An alternate design of the reactor outlet is shown in FIG. 2. With this design the fluid from final bed 12C may be separated by baffled runoff means 19C to collect the depleted reactant gas from reactor vessel 10 through bottom gas outlet means 34. This design allows the reactor effluent to be separated into a liquid reactor effluent for product recovery and a hydrogen rich vapor reactor effluent. Since the vapor phase effluent is high in hydrogen content (i.e. 70 to 90 mol%, depending upon heaviness and degree conversion of feedstock), there may be some situations where it could be economic to recycle the hot vapor back to the upper reactor inlet to increase hydrogen circulation and partial pressure. This would probably require a smaller compressor than recycling cold gas from a conventional ambient temperature separate and would improve process thermal efficiency. This feature may apply to lubricant hydrodewaxing, hydrocracking, or residuum hydrotreating.
Treated liquid in the reservoir 21C from the final bed 12C may be recovered via withdrawal conduit 18C and product conduit 31 or partially diverted for recirculation via conduit 28C according to need by valve 22C operatively connected to its section flux control system 20C.
A continuous three-stage reactor system has been described for contacting gas and liquid phases with a series of porous catalyst beds; however, it may be desired to have two, four or more beds operatively connected for successive treatment of the reactants. The catalyst composition may be the same in all beds; however, it is within the inventive concept to have different catalysts and reaction conditions in the separated beds. A typical vertical reactor vessel has top inlet means for feeding gas and liquid reactant streams and bottom product outlet recovery means. The vessel will have at least two vertically-spaced porous catalyst beds supported in the reactor shell for contacting gas and liquid reactants in concurrent flow and top distributor means for applying liquid gas and uniformly over the top bed cross section. The top gas liquid distributor means can comprise the baffle means 11A, B, C and the distributor tray means 13A, B, C (FIG. 1). A distributor plate having gas-liquid downcomer means passing therethrough is a suitable design. An alternate liquid distributor means can comprise sprayheader 30 (FIG. 3). At least one interbed redistributor means will comprise a gravity flow liquid collection reservoir, means for withdrawing liquid, and liquid recirculation means including flow control means for passing a predetermined portion (say 0-50%) of liquid from the collection reservoir to at least one catalyst bed above the interbed redistributor means. Design and operation can be adapted to particular processing needs according to sound chemical engineering practices, for instance, see Satterfield, AICHE Journal, 21 (2), 209, 1975 relating to contacting efficiency of liquid rate.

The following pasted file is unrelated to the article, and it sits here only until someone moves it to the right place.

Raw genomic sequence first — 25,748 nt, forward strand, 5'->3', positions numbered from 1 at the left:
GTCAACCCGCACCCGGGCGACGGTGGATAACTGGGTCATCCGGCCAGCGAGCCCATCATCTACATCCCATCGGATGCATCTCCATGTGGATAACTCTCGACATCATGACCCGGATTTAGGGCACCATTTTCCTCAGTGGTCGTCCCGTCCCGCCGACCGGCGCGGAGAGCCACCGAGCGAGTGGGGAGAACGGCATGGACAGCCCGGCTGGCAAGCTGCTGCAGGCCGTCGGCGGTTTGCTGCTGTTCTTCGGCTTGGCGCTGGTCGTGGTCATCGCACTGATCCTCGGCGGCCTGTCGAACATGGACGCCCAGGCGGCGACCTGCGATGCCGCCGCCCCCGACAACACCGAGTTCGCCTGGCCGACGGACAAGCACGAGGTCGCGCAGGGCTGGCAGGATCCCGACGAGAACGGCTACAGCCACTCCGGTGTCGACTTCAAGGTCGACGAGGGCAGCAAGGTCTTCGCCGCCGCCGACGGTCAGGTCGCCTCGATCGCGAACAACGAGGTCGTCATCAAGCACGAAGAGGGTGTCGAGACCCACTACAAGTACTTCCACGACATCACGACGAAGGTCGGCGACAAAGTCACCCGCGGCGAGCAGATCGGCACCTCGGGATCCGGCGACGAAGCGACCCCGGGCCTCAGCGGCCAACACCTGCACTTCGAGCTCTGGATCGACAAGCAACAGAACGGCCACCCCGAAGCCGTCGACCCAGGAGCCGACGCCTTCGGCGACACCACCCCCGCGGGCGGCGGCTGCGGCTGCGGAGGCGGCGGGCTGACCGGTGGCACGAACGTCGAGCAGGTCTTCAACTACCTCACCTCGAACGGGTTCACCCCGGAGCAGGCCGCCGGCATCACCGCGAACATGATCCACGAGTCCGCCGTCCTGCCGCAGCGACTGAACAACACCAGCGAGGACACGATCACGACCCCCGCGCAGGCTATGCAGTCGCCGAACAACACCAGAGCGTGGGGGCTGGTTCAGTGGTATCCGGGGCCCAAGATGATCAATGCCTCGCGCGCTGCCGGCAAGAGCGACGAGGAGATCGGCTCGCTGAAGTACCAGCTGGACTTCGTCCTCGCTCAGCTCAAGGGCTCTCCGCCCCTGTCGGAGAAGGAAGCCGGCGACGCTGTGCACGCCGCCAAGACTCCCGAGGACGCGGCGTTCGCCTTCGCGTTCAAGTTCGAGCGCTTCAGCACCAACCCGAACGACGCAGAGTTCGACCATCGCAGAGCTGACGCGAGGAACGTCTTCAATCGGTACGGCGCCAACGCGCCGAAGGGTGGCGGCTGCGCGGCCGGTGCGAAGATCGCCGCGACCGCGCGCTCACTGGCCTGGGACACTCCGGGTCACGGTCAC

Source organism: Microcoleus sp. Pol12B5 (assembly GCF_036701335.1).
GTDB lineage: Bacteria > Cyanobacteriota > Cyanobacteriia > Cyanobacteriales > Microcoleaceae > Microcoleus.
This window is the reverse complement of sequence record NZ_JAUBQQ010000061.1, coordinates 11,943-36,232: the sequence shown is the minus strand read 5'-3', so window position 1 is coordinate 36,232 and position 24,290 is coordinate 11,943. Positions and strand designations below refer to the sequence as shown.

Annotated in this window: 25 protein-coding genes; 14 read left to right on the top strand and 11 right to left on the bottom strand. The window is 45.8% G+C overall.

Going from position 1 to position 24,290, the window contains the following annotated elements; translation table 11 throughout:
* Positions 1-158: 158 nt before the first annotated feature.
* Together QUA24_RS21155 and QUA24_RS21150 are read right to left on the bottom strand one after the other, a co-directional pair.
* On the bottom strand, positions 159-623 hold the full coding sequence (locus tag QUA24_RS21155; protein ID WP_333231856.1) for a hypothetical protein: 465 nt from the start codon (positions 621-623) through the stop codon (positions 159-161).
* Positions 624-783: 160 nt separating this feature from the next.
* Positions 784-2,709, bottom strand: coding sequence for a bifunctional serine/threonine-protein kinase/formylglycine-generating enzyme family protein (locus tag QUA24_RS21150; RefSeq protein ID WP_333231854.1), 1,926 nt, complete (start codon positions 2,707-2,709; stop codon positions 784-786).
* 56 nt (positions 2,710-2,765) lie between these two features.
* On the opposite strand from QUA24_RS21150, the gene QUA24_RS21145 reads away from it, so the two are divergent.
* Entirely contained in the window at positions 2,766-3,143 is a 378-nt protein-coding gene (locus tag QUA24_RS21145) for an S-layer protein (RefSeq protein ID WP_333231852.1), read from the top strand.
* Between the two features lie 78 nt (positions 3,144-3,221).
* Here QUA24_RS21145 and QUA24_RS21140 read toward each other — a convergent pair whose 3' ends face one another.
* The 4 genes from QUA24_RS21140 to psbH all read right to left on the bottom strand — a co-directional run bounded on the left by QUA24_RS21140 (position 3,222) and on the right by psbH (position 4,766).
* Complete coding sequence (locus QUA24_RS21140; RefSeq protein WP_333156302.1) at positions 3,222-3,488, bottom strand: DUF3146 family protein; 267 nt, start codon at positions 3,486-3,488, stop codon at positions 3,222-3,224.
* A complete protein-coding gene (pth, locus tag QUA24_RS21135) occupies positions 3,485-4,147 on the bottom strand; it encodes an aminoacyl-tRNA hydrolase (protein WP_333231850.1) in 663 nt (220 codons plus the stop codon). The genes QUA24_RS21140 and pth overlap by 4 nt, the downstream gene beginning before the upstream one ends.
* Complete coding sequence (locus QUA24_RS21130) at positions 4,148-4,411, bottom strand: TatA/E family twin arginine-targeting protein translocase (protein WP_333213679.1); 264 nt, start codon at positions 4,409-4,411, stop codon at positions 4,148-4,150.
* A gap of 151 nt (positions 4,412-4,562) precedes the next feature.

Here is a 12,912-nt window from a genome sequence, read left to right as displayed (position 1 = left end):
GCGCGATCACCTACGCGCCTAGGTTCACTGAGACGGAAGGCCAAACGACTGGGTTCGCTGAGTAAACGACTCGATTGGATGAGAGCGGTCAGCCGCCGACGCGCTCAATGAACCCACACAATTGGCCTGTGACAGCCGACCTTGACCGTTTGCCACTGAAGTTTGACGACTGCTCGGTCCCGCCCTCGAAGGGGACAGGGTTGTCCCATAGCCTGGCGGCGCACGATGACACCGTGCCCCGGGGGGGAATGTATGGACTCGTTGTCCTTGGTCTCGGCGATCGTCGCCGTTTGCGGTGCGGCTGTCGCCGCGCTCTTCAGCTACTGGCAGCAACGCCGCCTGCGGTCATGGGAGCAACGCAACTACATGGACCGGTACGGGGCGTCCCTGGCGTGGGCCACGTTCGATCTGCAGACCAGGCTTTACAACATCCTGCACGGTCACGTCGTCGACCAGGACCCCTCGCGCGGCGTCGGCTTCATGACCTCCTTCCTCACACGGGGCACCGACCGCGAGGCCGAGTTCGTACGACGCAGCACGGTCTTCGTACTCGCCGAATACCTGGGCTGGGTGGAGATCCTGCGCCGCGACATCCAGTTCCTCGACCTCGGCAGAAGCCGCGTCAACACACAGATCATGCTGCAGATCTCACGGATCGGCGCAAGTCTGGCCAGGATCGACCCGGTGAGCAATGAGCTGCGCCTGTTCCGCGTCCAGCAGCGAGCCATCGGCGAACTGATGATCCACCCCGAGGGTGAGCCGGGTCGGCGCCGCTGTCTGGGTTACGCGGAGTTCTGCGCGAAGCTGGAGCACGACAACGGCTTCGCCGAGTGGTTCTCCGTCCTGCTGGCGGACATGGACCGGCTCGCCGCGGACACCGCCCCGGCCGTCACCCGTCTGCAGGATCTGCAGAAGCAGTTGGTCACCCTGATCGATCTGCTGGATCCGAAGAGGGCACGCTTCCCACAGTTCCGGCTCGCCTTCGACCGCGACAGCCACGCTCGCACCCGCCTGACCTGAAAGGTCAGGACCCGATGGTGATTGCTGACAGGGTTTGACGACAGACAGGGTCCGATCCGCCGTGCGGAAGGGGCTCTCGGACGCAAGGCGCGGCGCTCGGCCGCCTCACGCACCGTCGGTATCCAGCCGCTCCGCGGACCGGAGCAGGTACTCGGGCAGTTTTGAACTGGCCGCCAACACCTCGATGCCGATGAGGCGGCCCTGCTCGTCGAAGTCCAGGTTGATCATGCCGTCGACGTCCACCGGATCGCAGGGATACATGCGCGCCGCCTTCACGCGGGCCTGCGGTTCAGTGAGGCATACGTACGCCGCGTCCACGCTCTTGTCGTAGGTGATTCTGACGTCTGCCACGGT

FIG. 3 is a vertical cross section view of the reactor showing an interstage segment. The typical interstage reactor section comprises a cylindrical metal shell 10 having catalyst beds 12A, 12B adapted to receive gas and liquid from the above bed and pass this effluent mixture to the baffled phase separator means 19A. Liquid is collected from a horizontal collector plate 17A and runs across this plate to a runoff liquid collection reservoir means 21A. Liquid level may be sensed at this point via pressure taps T operatively connected to the corresponding level control (LC). Outlet conduit 18A permits liquid to be withdrawn for circulation. This liquid (18A), combined with the diverted flow line 28B from the succeeding stage 12B is introduced for recirculation via conduit 29.
Liquid distribution is achieved by any conventional technique, such as distributor trays or spray headers 30, which projects the liquid onto the lower bed surface 12B at spaced points. A layer of porous balls, screen or perforated plate may be employed to facilitate uniform distribution. The liquid phase again contacts reactant gas, which passed through the baffle means via vapor hats in a known manner.